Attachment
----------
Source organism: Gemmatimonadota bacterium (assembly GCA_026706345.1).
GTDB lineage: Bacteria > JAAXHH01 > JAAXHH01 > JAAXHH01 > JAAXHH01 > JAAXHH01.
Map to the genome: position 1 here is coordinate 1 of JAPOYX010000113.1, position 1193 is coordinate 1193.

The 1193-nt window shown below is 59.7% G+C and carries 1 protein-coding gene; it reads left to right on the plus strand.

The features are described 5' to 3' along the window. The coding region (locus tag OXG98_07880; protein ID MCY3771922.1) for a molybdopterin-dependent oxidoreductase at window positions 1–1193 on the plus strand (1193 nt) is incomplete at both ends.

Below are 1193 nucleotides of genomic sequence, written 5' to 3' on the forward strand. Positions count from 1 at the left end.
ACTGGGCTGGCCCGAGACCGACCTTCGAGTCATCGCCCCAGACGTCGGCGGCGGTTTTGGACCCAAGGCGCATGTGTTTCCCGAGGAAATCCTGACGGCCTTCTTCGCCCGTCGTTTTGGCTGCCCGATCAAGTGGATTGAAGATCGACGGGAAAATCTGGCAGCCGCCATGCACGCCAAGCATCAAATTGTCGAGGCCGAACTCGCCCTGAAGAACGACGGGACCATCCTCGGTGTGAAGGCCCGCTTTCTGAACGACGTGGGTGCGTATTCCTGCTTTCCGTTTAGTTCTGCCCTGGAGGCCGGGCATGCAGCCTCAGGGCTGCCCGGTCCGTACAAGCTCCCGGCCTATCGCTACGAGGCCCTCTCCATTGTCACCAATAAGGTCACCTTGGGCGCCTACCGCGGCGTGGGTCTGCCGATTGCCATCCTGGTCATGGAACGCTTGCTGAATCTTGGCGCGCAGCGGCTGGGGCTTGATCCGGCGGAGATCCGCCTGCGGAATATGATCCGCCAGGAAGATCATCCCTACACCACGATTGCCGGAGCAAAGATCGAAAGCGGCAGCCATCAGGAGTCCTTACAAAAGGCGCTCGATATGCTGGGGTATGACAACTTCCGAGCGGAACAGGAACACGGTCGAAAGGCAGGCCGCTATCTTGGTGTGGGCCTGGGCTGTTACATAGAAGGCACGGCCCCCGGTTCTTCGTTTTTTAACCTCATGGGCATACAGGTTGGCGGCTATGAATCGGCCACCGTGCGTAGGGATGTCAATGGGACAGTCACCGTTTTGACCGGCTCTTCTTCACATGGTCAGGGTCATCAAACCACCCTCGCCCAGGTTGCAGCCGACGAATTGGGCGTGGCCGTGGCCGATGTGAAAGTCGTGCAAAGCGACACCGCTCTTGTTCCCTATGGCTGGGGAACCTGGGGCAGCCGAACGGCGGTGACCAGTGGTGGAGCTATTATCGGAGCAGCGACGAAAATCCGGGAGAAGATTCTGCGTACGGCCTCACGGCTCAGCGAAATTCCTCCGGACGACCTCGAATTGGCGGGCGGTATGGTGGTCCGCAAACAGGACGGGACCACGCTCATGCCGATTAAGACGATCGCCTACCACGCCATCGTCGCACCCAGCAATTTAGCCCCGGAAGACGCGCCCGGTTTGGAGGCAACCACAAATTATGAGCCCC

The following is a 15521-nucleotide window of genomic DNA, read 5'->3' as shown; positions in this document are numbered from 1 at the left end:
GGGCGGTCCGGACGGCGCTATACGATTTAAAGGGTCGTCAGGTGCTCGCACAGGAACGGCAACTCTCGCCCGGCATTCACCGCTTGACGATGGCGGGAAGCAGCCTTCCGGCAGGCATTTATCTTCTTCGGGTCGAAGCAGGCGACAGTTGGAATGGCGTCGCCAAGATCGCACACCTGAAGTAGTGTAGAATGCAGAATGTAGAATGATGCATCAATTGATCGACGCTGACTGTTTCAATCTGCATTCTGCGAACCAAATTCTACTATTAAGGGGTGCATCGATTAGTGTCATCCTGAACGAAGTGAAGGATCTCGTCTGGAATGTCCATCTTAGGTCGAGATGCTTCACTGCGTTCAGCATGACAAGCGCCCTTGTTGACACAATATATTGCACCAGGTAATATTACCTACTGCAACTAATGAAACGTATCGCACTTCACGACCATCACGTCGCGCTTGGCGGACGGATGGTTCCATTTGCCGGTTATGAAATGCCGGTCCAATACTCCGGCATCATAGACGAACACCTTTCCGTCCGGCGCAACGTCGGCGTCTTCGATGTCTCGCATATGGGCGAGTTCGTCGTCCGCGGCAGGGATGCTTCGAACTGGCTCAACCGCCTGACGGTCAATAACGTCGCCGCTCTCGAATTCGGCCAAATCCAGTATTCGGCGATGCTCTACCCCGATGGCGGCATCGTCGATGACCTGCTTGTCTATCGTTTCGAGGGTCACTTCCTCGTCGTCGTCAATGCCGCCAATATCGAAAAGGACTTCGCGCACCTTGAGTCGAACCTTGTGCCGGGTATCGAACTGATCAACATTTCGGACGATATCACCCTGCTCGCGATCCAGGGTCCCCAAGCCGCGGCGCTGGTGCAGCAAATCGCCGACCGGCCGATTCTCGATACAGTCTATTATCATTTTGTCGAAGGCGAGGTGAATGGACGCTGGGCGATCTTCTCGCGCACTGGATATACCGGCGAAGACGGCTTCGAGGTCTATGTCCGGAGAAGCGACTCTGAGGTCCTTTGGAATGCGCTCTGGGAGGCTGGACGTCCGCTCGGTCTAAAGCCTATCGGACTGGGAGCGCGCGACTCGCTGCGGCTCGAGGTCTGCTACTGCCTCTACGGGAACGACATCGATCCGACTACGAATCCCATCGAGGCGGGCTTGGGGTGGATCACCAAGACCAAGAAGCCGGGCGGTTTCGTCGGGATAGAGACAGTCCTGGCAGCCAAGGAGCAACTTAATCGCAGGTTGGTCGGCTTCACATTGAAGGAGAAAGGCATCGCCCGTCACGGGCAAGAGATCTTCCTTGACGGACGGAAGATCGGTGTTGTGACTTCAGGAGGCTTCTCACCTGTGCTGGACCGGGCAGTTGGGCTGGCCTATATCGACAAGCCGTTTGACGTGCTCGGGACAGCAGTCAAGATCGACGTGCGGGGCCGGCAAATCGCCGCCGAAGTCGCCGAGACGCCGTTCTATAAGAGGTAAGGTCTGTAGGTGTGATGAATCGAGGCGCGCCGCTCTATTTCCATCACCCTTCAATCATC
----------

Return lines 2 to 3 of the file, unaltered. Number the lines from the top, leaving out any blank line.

GTDB lineage: Bacteria > JAAXHH01 > JAAXHH01 > JAAXHH01 > JAAXHH01 > JAAXHH01.
Map to the genome: position 1 here is coordinate 1 of JAPOYX010000113.1, position 1193 is coordinate 1193.